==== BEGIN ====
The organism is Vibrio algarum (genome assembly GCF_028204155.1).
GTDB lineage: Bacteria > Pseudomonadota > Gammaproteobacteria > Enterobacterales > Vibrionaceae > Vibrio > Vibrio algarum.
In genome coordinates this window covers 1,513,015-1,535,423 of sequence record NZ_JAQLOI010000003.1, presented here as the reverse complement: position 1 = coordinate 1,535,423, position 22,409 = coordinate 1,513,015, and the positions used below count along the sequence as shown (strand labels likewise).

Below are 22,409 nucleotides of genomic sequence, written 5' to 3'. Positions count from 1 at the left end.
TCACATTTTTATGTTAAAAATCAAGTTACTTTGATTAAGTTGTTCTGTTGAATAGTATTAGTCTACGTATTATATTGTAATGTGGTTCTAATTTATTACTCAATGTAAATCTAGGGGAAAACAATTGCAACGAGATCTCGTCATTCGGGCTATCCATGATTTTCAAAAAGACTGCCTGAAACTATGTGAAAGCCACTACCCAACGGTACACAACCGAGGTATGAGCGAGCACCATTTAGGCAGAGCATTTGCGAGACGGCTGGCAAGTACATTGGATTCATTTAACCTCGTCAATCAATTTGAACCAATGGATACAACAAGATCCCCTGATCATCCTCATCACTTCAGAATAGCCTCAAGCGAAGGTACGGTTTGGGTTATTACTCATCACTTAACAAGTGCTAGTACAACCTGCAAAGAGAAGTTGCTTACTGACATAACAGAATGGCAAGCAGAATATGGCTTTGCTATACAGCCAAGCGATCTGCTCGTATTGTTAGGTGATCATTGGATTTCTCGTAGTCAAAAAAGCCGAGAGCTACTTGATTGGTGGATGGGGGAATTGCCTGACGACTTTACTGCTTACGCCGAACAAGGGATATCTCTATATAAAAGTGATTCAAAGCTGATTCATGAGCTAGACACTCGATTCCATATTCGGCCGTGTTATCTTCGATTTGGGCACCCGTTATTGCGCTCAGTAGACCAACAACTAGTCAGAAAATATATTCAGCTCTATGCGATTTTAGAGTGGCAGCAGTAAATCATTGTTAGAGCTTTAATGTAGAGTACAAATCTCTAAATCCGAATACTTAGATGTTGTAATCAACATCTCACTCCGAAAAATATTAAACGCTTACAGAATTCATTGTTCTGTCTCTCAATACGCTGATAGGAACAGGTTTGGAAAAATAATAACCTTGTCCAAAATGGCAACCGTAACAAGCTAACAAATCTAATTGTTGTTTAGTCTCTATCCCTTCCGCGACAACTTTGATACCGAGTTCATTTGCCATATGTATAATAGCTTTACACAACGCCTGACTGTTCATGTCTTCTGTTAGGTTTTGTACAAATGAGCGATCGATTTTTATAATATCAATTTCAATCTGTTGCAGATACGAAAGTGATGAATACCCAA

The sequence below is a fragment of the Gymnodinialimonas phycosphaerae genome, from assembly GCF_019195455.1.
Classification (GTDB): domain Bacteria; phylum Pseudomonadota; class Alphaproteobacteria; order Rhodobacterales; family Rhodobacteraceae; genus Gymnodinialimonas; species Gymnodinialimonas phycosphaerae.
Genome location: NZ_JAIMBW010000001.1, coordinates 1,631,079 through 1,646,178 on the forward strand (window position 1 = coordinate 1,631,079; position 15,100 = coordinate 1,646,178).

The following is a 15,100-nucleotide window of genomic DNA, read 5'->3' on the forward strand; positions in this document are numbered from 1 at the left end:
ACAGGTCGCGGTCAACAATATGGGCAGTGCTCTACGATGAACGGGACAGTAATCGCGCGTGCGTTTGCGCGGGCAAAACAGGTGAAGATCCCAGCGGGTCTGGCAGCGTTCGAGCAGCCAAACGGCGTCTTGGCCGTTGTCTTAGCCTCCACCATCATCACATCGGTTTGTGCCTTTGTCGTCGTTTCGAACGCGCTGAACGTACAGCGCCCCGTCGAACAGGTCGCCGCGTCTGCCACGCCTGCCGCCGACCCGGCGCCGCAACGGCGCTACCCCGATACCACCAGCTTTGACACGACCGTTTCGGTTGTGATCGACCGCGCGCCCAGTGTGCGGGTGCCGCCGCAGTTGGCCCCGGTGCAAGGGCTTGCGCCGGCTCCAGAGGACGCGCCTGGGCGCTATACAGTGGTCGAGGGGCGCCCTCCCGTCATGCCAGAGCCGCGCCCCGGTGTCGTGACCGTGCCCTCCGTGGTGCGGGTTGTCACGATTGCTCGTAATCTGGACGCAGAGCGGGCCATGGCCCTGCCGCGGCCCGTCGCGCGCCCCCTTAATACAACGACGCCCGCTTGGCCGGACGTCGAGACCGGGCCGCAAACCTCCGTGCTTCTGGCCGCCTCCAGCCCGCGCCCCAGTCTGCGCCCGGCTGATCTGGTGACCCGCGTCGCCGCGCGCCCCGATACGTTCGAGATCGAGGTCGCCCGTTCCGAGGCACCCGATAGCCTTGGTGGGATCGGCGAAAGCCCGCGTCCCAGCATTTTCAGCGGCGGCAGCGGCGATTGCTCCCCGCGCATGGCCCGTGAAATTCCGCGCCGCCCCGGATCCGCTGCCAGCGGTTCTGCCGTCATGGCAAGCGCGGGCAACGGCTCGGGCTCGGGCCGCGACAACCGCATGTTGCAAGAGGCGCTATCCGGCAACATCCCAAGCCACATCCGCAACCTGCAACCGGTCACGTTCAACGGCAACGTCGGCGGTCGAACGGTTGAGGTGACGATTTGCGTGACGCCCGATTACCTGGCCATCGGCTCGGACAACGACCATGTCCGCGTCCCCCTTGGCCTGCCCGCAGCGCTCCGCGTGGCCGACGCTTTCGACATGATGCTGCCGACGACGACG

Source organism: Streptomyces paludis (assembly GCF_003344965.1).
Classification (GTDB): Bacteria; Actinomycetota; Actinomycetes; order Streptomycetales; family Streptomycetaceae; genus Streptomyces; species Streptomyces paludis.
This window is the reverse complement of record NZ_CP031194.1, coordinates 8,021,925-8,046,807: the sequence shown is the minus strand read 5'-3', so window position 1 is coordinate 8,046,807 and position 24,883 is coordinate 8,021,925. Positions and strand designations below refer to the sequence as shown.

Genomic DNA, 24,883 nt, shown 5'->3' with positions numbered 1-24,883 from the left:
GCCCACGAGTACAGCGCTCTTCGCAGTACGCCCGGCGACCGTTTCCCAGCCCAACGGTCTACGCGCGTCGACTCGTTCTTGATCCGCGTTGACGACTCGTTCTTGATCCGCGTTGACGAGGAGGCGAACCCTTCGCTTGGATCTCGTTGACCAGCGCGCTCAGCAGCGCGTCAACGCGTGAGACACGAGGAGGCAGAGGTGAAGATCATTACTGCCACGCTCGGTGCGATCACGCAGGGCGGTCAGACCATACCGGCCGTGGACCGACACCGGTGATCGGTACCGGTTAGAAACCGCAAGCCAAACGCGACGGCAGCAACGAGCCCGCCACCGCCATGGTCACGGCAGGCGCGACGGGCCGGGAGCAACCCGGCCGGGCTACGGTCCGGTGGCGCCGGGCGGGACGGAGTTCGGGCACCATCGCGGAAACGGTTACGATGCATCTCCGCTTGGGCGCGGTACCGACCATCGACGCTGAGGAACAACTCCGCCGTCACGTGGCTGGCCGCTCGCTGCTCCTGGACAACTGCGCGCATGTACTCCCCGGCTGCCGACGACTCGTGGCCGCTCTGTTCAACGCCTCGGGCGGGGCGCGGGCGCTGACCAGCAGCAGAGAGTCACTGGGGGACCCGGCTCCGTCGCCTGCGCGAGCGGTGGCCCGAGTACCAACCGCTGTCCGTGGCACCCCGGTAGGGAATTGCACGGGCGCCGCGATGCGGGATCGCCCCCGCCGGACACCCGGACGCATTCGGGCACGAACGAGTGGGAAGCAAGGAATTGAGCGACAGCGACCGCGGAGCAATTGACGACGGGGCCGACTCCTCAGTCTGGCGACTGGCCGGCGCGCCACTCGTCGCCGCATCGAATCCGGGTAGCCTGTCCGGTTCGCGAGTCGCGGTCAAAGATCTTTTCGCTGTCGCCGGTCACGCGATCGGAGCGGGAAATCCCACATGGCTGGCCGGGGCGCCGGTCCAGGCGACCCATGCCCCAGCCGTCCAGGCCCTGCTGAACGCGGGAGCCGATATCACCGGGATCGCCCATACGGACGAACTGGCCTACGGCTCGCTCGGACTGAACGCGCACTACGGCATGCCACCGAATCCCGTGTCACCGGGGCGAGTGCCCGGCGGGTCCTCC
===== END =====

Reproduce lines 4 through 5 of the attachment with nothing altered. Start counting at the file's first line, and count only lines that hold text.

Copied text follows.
Below are 22,409 nucleotides of genomic sequence, written 5' to 3'. Positions count from 1 at the left end.
TCACATTTTTATGTTAAAAATCAAGTTACTTTGATTAAGTTGTTCTGTTGAATAGTATTAGTCTACGTATTATATTGTAATGTGGTTCTAATTTATTACTCAATGTAAATCTAGGGGAAAACAATTGCAACGAGATCTCGTCATTCGGGCTATCCATGATTTTCAAAAAGACTGCCTGAAACTATGTGAAAGCCACTACCCAACGGTACACAACCGAGGTATGAGCGAGCACCATTTAGGCAGAGCATTTGCGAGACGGCTGGCAAGTACATTGGATTCATTTAACCTCGTCAATCAATTTGAACCAATGGATACAACAAGATCCCCTGATCATCCTCATCACTTCAGAATAGCCTCAAGCGAAGGTACGGTTTGGGTTATTACTCATCACTTAACAAGTGCTAGTACAACCTGCAAAGAGAAGTTGCTTACTGACATAACAGAATGGCAAGCAGAATATGGCTTTGCTATACAGCCAAGCGATCTGCTCGTATTGTTAGGTGATCATTGGATTTCTCGTAGTCAAAAAAGCCGAGAGCTACTTGATTGGTGGATGGGGGAATTGCCTGACGACTTTACTGCTTACGCCGAACAAGGGATATCTCTATATAAAAGTGATTCAAAGCTGATTCATGAGCTAGACACTCGATTCCATATTCGGCCGTGTTATCTTCGATTTGGGCACCCGTTATTGCGCTCAGTAGACCAACAACTAGTCAGAAAATATATTCAGCTCTATGCGATTTTAGAGTGGCAGCAGTAAATCATTGTTAGAGCTTTAATGTAGAGTACAAATCTCTAAATCCGAATACTTAGATGTTGTAATCAACATCTCACTCCGAAAAATATTAAACGCTTACAGAATTCATTGTTCTGTCTCTCAATACGCTGATAGGAACAGGTTTGGAAAAATAATAACCTTGTCCAAAATGGCAACCGTAACAAGCTAACAAATCTAATTGTTGTTTAGTCTCTATCCCTTCCGCGACAACTTTGATACCGAGTTCATTTGCCATATGTATAATAGCTTTACACAACGCCTGACTGTTCATGTCTTCTGTTAGGTTTTGTACAAATGAGCGATCGATTTTTATAATATCAATTTCAATCTGTTGCAGATACGAAAGTGATGAATACCCAA